As a consumer, your personal data—whether it be finance, health or otherwise—is increasingly being stored in electronic databases across the cloud universe. Businesses (from credit card companies to hospitals and everything in between) rely on accessing this information and protecting it to keep their customers happy, as well as safe. A number of recent, high-profile data breaches at the virtual hands of skilled hackers are, however, prompting regulators and business owners alike to consider the necessities of insuring against cyber-attacks. These risks may include customer identity theft, business interruption when a hacker successfully shuts down a company network, damage to a company’s reputation, injury to data records, theft of customer lists and trade secrets, the introduction of malware into computer code and so on. Most standard commercial insurance policies don’t protect against these threats.
That’s why the cyber risk insurance market is developing rapidly, as the size of global gross written premiums jumped from $850 million in 2012 to $2.5 billion in 2014. While that may sound like a good chunk of change, it’s nothing in comparison to the reported historical $445 billion total global losses as a result of cyber crimes as of June 2014.
Unlike other types of insurance, though, there isn’t yet a standard way in which insurers underwrite cyber coverage. Hacking threats vary from industry to industry and are difficult to measure and predict—as they often go undetected or aren’t publicly reported. Therefore, policies from different providers (often sold under the names of cyber risks, information security, privacy or media liability) aren’t yet uniform or consistent. Most Cyber Insurance, currently offered by only around 50 carriers in the United States, provides a combination of traditional liability coverage protecting against third-party claims and first-party coverage that insures against losses suffered by the insured.
Cyber risks are the Wild West of insurance—and everyone from the National Association of Insurance Commissioners (NAIC), to state insurance regulators, to interested parties inside Congress and the Obama Administration is organizing efforts to identify and control cybersecurity issues. In April of 2015, the NAIC published the Principles for Effective Cyber Security Insurance Regulatory Guidance for direct insurers; the next task is developing new reporting requirements for tracking Cyber Insurance policies issued in the marketplace.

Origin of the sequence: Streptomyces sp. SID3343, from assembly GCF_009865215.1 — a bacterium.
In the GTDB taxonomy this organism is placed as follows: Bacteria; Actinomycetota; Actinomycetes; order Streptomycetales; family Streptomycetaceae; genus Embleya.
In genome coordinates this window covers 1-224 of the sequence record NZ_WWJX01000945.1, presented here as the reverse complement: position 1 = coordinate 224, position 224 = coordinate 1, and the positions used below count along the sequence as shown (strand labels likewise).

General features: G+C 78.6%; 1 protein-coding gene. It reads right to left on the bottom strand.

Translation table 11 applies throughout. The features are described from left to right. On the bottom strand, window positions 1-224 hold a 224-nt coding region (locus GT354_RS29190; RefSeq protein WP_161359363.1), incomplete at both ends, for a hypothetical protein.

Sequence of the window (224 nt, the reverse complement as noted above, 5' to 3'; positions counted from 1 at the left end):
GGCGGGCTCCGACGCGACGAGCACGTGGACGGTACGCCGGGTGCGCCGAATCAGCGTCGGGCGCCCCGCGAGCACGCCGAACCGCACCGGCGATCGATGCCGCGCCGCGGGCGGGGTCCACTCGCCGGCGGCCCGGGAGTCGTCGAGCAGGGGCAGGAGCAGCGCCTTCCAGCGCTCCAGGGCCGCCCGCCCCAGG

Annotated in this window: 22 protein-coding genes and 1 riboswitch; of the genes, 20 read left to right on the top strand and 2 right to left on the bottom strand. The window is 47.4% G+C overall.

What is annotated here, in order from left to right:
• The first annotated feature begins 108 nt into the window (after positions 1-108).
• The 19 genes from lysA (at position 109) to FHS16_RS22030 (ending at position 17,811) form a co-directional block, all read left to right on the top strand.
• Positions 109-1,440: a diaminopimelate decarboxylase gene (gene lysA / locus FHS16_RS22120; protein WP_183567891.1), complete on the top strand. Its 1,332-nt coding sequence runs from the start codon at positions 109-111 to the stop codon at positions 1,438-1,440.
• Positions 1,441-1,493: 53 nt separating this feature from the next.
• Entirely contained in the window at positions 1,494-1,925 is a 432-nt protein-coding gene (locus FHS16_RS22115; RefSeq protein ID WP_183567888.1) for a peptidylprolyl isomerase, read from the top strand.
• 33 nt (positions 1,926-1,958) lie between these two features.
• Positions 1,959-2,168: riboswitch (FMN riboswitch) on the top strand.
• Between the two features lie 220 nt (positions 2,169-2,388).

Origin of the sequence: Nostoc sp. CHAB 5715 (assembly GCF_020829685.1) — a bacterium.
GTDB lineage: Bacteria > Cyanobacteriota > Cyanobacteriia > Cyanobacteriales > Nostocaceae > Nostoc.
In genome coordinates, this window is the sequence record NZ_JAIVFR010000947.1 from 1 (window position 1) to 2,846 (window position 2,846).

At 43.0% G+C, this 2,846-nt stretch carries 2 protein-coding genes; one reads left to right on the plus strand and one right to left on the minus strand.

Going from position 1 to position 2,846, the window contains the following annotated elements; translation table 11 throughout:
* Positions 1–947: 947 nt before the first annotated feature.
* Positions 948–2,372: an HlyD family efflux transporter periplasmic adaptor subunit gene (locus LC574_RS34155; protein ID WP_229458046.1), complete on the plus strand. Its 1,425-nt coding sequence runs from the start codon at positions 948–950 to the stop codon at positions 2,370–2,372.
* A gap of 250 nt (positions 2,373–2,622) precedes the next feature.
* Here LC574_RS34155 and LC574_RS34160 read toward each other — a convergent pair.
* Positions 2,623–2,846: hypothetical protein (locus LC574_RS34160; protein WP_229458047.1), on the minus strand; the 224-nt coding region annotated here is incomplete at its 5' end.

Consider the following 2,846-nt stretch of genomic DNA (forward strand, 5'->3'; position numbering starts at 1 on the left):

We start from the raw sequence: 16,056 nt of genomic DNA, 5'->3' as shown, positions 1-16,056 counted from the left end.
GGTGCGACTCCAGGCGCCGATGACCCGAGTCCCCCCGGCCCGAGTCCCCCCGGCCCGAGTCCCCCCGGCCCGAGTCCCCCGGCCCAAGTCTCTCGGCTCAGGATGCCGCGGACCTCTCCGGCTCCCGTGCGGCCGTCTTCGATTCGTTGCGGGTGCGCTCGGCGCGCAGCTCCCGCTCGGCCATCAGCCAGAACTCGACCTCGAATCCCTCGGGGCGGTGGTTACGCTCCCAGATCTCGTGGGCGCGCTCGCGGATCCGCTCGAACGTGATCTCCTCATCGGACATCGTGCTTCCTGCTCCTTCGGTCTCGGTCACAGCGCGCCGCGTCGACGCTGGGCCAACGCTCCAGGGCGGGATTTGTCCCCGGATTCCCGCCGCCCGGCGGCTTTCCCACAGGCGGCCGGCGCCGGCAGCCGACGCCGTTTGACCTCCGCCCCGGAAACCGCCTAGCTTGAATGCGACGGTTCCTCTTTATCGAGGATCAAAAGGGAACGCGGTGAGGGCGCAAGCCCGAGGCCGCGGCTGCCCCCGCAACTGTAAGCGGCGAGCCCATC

The White House is working collaboratively on initiatives to protect the financial infrastructure of the U.S. insurance marketplace in the cyber arena, just as the NAIC completed and adopted a Cyber Security Consumer Bill of Rights on December 17, 2015, detailing what consumers should expect from their insurance companies after a data breach.
Know Your Rights and Protect Yourself in Business
If you’re a business owner—or have given out your personal information to a business as a customer, which frankly includes just about everyone—know your rights and how to protect yourself against cyber fraud. It’s an arena of insurance that’s evolving rapidly, so you’re best served to look into the unfolding details now and consider protecting your assets—personal or corporate.
The information in this article was obtained from various sources. This content is offered for educational purposes only and does not represent contractual agreements. The definitions, terms, and coverage in a given policy may be different than those suggested here and such policy will be governed by the language contained therein. No warranty or appropriateness for a specific purpose is expressed or implied.